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Ravens sign Crabtree to three-year deal

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Ravens sign Crabtree to three-year deal

The Baltimore Ravens have signed WR Michael Crabtree to a three-year deal on Friday according to general manager and executive vice president Ozzie Newsome.

The deal is apparently worth $21 million, according to Adam Shefter.

After being released by the Raiders Thursday following the signing of Jordy Nelson, Crabtree heads to the Ravens less than 24 hours later.


The 31-year-old is coming off a 2017 season when he recorded 58 receptions for 618 yards and eight touchdowns. In 2016 he posted 89 receptions for 1,003 yards and eight touchdowns.

Since 2015, the Texas Tech product has scored 25 receiving touchdowns, the fifth-most in the NFL. Crabtree and Steelers WR Antonio Brown are the only NFL players to post at least eight touchdown catches in each of the past three seasons.


In all, Crabtree has played nine NFL seasons – six of them with San Francisco (2009-14) and three with Oakland (2015-17). The former first-round draft pick (10th overall, Texas Tech) has registered 579 receptions for 6,870 yards (11.9 avg.) and 51 touchdowns in 125 career games (122 starts).

“Michael has played very well against the Ravens, so we know firsthand the attributes he brings to the game,” Newsome said in a team statement. “He is a smart, tough, physical receiver who battles for the ball. We like his temperament and believe he is a good fit for our football team, on and off the field.”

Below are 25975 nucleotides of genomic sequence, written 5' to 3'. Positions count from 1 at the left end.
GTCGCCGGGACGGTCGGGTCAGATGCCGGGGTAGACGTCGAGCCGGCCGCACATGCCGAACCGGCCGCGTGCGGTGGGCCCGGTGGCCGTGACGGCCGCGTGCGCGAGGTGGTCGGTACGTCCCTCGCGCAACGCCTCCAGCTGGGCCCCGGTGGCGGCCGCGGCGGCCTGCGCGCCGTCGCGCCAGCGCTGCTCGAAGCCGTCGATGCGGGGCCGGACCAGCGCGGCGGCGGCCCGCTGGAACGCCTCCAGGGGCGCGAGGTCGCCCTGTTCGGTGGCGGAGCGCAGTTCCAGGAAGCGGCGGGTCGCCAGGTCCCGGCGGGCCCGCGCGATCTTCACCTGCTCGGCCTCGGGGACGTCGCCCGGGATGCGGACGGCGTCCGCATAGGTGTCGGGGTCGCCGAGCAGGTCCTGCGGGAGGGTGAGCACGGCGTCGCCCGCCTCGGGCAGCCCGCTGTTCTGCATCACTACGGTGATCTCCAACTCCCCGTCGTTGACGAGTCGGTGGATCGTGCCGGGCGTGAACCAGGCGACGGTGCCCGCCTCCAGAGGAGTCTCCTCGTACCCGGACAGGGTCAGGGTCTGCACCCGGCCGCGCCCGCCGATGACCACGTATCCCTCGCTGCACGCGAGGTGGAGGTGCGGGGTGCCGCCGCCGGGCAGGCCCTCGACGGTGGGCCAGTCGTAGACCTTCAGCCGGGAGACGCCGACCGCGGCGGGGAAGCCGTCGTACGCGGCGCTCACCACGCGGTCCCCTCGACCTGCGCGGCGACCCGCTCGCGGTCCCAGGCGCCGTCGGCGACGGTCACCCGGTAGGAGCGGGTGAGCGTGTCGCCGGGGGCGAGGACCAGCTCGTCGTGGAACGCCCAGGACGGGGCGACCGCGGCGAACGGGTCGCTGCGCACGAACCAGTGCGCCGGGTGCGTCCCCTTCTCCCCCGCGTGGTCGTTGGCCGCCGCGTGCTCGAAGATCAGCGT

Since he entered the NFL in 2009, Crabtree’s 51 receiving scores rank 10th among active wide receivers, while his receptions (579) are seventh, and his receiving yards (6,870) are 12th.

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Ryan Grant's health issue and why the Ravens couldn't control voiding his contract

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Ryan Grant's health issue and why the Ravens couldn't control voiding his contract

The most obvious move in the NFL this offseason was the Ravens signing a new wide receiver (or three). It was less obvious why the team decided to commit so much money to former Redskins receiver Ryan Grant.

Grant has long been beloved by his coaches and teammates, but the results have never been there on game day. He has some potential to improve if given a larger role in a team's offense, which he likely would have had in Baltimore, but it never made much sense to offer him a 4-year contract worth nearly 30 million, with $14.5 million guaranteed.

Thankfully for fans who were uninspired by the reported agreement, Grant was unable to pass his physical and will not be joining the team.


At a press conference Friday morning, GM Ozzie Newsome called the void a "medical decision" that Newsome had no control over. 

NFL insider Ian Rapoport reported that Grant is recovering from a Grade 2 sprained ankle that would need two months rest.

You have to feel for Grant, who by all accounts has worked his tail off for many years just waiting for his chance. It's never easy missing out on nearly $15 million dollars guaranteed, but Grant should be able to find work with another team.

The timing of this news, coming so soon after former Raider Michael Crabtree became available, seemed fishy to some.

At Friday's press conference, Newsome also said the team would have still pursued Crabtree if they signed Grant. 

It's probably not fair to suggest that an NFL franchise would actually so publicly back out of a deal just because another option came along, as any team with that reputation would struggle to attract future free agents. That said, it could end up working out splendidly for the team.

Besides, if all else is equal, shouldn't a team located in Baltimore be going after a guy named CRABtree?